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Good Group Contracts for Teens

by Kathryn Rateliff Barr

A behavior contract helps establish appropriate behaviors for a teen and details the consequences of disobeying the contract and privileges earned by keeping the contract, according to the Alabama Cooperative Extension System’s “Freedom and Responsibility Contracts” activity sheet. In a support group, your teen might sign a contract not to reveal things talked about in the group. For a sports team or extra-curricular activity, the contract could specify attending practices or requirements for competition participation.

Confidentiality Contracts

In a support group, a confidentiality contract is common, although not all teen support groups required a signed contract for each session. Without an assurance that what is said in the group will be help in confidence, many teens refuse to share what they think, feel or experience, Contract wording could include a promise not to share what is said in group, the names of those who belong to the group and the potential of being removed from the group if a teen violates the contract.

Teen Activity Contract

In a teen athletics group or academic competition group, the group contract can specify what is expected from each teen in relationship to competition. The contract can specify when practices occur, how many practices a teen can miss before he is pulled from the competition and detail conduct during group practices and competition. Specific wording could include uniform and fee requirements as well, so each team member is clear what her responsibility is prior to any competition.

Contract Specifics

Each area of the contract must provide specific details about group expectations and the consequences for breaking and keeping each item. Itemizing details prevents the teens from misunderstanding what you expect and from trying to wiggle out of keeping the spirit and the letter of the contract. Instead of writing, "Show up for practices," cover details such as being on time, not talking when entering a practice in progress, showing respect for others by not interrupting and letting someone know if you will not be able to come if you have an assigned partner to practice with.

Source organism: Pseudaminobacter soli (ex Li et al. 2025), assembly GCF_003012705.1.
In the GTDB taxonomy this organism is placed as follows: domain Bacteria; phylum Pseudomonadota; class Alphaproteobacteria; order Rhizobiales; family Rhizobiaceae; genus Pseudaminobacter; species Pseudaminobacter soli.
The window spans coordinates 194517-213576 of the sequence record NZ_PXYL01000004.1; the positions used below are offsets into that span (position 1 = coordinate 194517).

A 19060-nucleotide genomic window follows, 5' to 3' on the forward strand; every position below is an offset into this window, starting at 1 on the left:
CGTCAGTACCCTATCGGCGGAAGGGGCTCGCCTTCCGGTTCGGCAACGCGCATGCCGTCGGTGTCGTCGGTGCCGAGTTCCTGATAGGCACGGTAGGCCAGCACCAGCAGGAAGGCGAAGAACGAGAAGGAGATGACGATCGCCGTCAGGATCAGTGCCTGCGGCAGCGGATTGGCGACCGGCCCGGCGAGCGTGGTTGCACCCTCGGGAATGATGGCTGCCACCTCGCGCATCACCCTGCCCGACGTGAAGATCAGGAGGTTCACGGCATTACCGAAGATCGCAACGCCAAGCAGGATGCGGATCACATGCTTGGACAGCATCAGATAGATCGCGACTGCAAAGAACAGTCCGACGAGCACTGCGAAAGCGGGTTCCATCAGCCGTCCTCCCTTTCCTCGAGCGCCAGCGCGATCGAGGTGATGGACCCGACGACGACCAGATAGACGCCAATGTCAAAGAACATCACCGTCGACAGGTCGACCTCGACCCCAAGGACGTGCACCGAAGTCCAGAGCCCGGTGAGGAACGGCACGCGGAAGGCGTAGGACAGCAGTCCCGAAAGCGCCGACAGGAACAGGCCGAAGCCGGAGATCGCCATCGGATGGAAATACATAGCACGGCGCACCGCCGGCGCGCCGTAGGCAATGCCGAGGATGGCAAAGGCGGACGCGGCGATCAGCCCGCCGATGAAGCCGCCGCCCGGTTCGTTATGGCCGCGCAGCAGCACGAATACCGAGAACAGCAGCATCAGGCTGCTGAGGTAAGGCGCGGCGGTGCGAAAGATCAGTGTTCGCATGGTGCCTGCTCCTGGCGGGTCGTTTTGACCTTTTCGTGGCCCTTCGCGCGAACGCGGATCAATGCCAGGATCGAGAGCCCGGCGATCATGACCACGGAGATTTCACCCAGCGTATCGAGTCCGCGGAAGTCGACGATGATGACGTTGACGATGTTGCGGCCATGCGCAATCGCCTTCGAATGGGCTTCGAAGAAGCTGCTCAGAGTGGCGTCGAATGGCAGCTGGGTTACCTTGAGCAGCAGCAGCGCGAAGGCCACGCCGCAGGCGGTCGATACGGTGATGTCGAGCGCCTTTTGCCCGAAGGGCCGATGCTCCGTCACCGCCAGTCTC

Creating a Contract

Ask each teen member involved in obeying or supervising obedience of the contract to suggest contract items, advises the Teen With Problems website. This would include all teen members, sponsors and coaches or facilitators. The contract instruction document notes that teens often recommend severe consequences for offenses against the contract, so you might have to temper their suggestions with mercy. Discuss the suggestions in a group meeting and try to reach a consensus on contract items before you create the final document. Have everyone sign the contract and retain a copy. You can also post a copy of the contract in a public area. When your teen fails to follow the rules in the contract, a sponsor, coach or facilitator can point her back to her signature if she tries to wiggle out of the consequences.

About the Author

Rev. Kathryn Rateliff Barr has taught birth, parenting, vaccinations and alternative medicine classes since 1994. She is a pastoral family counselor and has parented birth, step, adopted and foster children. She holds bachelor's degrees in English and history from Centenary College of Louisiana. Studies include midwifery, naturopathy and other alternative therapies.

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